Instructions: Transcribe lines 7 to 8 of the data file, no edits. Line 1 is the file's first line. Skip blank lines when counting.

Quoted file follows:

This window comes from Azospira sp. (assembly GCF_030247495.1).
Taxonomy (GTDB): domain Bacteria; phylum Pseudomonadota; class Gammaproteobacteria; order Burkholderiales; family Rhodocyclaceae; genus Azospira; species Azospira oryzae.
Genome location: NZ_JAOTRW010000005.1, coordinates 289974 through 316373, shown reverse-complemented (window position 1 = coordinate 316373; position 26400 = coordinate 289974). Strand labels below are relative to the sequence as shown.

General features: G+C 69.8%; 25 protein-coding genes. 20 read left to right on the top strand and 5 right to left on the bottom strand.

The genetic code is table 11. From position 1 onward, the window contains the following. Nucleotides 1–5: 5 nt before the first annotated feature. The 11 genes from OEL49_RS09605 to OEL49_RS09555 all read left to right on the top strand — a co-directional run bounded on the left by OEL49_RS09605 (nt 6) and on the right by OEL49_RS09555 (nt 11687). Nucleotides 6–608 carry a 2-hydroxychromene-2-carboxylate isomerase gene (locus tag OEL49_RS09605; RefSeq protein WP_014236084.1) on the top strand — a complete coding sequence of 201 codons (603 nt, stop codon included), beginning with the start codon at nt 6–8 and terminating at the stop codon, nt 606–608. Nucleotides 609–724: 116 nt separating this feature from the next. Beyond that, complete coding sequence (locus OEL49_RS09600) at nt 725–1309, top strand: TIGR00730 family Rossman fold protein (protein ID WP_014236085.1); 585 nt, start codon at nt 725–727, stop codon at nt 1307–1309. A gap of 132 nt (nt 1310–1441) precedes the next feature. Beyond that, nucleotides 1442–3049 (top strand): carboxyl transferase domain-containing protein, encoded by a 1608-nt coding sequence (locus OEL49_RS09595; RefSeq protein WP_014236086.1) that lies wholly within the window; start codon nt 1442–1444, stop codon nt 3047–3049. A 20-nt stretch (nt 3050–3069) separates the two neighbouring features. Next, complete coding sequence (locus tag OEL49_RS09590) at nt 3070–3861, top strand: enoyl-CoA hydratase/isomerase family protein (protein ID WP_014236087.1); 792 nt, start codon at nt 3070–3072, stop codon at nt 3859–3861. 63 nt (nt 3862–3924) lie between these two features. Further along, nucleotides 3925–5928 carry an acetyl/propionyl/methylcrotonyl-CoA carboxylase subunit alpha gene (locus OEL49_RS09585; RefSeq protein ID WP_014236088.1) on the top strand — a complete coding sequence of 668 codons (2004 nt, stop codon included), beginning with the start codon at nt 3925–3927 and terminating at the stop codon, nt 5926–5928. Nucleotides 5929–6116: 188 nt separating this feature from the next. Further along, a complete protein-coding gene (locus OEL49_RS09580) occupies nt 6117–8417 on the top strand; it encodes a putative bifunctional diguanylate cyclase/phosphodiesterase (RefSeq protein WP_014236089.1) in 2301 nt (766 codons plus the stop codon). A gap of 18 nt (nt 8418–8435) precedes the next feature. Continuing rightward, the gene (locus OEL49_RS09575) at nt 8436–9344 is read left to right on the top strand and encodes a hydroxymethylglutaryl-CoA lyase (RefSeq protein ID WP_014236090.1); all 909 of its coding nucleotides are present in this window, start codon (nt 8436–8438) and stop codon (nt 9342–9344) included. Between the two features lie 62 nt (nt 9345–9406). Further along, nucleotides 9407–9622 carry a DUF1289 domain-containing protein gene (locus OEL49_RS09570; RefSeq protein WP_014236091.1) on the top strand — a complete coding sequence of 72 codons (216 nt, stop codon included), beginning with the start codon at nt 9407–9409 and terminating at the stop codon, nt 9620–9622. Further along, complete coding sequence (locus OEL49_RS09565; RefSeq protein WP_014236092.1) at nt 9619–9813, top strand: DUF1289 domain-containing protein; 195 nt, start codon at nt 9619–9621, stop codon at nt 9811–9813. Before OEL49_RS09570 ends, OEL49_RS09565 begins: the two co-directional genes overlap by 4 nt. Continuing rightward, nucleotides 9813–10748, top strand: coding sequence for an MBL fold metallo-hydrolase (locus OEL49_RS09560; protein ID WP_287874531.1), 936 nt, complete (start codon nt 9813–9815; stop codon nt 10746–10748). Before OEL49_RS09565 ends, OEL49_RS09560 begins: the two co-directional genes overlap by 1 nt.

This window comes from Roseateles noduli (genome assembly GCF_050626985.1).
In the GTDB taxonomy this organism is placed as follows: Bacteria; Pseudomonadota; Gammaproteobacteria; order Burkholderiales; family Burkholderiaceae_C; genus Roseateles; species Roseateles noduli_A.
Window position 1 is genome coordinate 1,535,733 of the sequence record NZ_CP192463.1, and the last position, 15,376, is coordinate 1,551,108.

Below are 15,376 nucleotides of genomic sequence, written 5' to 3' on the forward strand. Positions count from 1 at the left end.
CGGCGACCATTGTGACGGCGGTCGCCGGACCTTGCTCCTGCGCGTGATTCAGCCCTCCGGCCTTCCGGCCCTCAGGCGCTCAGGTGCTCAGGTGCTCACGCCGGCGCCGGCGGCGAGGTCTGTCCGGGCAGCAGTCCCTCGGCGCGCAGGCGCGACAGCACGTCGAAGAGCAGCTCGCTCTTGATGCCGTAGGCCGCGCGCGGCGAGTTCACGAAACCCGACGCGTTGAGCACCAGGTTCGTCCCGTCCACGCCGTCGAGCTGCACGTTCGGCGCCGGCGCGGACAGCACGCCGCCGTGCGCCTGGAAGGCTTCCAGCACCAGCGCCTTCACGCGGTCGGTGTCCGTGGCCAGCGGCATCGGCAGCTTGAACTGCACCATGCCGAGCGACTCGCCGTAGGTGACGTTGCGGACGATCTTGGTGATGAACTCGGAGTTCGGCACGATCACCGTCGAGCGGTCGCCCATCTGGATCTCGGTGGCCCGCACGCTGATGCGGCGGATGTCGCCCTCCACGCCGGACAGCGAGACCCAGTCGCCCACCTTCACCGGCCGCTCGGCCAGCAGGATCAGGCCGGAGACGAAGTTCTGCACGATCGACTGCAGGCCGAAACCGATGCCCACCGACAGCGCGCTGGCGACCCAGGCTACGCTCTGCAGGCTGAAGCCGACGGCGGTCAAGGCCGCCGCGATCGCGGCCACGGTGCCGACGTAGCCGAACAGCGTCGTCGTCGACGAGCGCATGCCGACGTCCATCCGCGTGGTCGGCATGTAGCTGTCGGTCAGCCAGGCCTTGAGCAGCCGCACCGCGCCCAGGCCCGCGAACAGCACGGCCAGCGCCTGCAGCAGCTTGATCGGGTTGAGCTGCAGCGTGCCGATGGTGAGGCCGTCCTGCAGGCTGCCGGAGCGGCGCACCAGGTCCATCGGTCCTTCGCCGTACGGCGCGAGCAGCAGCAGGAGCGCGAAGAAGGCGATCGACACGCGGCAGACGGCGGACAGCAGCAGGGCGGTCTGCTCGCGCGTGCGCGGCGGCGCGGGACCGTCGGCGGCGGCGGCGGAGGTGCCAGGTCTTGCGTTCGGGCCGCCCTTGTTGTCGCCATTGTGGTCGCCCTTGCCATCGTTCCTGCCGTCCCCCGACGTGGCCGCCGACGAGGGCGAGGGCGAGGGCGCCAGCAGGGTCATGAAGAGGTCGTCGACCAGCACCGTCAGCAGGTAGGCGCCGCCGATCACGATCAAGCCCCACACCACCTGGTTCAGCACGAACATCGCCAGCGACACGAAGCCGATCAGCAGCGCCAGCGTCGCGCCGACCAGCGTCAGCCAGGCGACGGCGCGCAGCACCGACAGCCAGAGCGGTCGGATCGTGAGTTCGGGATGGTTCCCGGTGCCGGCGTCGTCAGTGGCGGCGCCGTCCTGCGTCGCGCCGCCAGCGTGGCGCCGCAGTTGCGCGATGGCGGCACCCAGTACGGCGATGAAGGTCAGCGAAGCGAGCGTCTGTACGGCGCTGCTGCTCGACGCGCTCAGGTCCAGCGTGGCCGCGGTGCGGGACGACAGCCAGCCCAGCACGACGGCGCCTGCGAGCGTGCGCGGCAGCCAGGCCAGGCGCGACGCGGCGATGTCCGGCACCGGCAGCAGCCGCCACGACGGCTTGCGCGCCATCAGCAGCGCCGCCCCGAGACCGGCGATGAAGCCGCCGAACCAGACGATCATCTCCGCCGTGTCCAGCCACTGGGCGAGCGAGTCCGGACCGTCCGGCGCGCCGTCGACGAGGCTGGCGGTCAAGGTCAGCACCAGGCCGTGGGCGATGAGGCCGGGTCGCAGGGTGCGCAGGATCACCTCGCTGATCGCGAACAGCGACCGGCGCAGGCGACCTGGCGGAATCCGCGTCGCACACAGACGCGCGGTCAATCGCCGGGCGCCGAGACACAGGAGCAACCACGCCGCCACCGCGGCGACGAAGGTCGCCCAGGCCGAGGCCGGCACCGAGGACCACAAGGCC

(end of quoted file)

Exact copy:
In the GTDB taxonomy this organism is placed as follows: Bacteria; Pseudomonadota; Gammaproteobacteria; order Burkholderiales; family Burkholderiaceae_C; genus Roseateles; species Roseateles noduli_A.
Window position 1 is genome coordinate 1,535,733 of the sequence record NZ_CP192463.1, and the last position, 15,376, is coordinate 1,551,108.